Guide to Self-Employment and SMBs in Spain

In the Spanish business sector, understanding the differences between being self-employed and establishing an SMB (small or medium business) is essential for making informed and appropriate decisions for your business. From the legal framework to tax and commercial implications, each option has its own characteristics and unique considerations. In this article, we delve into what it means to be self-employed and what it entails to establish an SMB in Spain, as well as the main differences between both business forms.

What is considered self-employment in Spain?

In Spain, "self-employed" refers to a person who works for themselves, meaning they carry out an economic activity independently and are not bound by an employment contract to any company. Self-employed are responsible for their own business or professional activity and are required to register with the Social Security self-employed regime to contribute and access benefits such as healthcare and retirement. Self-employed can own small individual businesses, provide professional services or work in various economic sectors such as commerce, hospitality, consulting, among others.

What is considered an SMB in Spain?

In Spain, an SMB stands for Small and Medium-sized Enterprise. It refers to companies that are relatively small in terms of employees, revenue, and assets. Typically, an SMB is a company with fewer than 250 employees and annual revenue below 50 million euros, as defined by the European Commission. SMBs are vital to the Spanish economy, contributing significantly to job creation and economic expansion.

Legal differences between a SMB and self-employed professionals

In legal terms, one of the main differences lies in the legal liability of each business form. While in an SMB, owners can choose structures such as the Limited Liability Company (LLC), which protects their personal assets in case of debts or issues, self-employed people assume unlimited liability, meaning their personal assets are at risk in case of financial difficulties.

Tax differences between SMBs and self-employed professionals

Tax differences are also significant. SMBs are subject to corporate tax and must file the corresponding declaration each year. On the other hand, self-employed individuals must manage their taxes through the income tax return, in addition to making quarterly and annual VAT self-assessments. Additionally, tax deductions vary between both business forms, with self-employed individuals being able to deduct 50% of expenses related to their activity, while SMBs can deduct 100% of their business expenses.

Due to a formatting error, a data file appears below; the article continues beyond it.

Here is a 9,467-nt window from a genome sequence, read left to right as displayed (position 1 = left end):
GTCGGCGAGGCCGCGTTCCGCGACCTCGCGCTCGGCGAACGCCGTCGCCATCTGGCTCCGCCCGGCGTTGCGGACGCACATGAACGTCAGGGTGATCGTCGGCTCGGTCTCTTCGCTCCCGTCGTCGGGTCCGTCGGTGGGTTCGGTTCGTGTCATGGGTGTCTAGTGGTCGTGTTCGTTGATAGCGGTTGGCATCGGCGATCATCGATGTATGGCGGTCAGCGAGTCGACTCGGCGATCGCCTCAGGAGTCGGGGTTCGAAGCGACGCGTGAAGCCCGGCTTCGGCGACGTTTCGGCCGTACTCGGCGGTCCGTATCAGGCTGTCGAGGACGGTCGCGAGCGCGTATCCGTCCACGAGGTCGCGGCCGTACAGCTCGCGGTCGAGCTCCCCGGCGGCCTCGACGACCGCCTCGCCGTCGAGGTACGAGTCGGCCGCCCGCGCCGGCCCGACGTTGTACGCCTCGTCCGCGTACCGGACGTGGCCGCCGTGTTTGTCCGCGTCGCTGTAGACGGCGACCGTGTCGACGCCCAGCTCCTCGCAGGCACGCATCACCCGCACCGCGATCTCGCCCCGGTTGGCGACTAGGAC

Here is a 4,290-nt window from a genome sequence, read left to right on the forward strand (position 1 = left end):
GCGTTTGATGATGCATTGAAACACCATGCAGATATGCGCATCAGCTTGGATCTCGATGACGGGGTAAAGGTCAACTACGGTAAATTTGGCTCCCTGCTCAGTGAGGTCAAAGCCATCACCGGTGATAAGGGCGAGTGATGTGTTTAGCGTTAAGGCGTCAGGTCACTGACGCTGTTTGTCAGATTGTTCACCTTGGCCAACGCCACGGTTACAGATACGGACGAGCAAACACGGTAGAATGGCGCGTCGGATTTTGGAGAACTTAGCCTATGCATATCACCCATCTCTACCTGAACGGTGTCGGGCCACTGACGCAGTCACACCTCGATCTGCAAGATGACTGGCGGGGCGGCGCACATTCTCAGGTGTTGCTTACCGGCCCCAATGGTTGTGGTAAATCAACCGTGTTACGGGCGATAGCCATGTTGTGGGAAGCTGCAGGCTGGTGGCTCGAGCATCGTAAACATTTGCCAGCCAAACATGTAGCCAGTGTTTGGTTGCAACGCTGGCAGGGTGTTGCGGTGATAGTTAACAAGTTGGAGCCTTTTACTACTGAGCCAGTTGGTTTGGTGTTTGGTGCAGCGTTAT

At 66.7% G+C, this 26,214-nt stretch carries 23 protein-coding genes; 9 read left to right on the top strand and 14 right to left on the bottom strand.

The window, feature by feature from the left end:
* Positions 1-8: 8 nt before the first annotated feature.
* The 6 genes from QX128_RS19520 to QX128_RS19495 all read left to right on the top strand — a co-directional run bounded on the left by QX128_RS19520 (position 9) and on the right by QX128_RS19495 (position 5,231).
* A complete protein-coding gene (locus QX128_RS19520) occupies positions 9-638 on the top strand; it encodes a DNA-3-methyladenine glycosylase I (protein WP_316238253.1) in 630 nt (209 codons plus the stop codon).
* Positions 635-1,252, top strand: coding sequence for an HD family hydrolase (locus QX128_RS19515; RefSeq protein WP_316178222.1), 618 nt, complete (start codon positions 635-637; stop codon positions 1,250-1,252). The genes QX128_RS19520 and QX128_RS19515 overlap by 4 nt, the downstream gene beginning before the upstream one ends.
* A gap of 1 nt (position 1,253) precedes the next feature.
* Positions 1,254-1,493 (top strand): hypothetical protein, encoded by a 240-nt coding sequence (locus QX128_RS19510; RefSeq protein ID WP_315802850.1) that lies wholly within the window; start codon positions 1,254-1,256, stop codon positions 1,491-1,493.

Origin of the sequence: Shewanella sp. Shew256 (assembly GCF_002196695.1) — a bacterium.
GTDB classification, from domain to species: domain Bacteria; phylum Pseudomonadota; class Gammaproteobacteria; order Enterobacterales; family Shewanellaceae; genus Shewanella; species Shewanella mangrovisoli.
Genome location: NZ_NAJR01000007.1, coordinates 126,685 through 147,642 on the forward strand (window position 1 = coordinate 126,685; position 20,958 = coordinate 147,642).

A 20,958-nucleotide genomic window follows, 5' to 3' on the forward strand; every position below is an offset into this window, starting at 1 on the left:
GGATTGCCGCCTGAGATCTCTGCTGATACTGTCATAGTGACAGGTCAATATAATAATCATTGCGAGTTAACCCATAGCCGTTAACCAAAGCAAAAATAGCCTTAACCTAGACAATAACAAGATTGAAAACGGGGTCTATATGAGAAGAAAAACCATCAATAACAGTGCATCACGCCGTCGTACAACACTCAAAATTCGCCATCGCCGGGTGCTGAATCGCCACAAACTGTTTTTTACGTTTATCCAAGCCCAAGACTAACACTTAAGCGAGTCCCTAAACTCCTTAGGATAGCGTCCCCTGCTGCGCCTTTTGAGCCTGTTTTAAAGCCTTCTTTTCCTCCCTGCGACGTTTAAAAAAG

Commercial differences between SMBs and self-employed professionals

Regarding commercial differences, SMBs are required to register with the Commercial Registry, which provides greater security and reliability to their company. Self-employed individuals, on the other hand, are not subject to this requirement, which may affect their perception of credibility among clients and business partners.

Additional considerations when choosing a business form

When deciding between being self-employed or establishing an SMB, it is important to consider a variety of factors, including legal, tax, and commercial aspects, as well as the specific needs and objectives of your business. Additionally, it is essential to evaluate the type of company you want to build and how you would feel most comfortable operating within the corresponding legal and tax framework.

In conclusion, self-employment and SMB establishment in Spain entail distinctive opportunities and challenges, necessitating a thorough understanding of each entity's nuances. By leveraging the expertise of our partner, Entre Trámites,  in bureaucratic processes, freelancers and SMBs can navigate regulatory complexities seamlessly, positioning themselves for success in the Spanish business environment. Contact Entre Trámites today for expert guidance on bureaucratic procedures and immigration matters. Schedule a free consultation or reach out at
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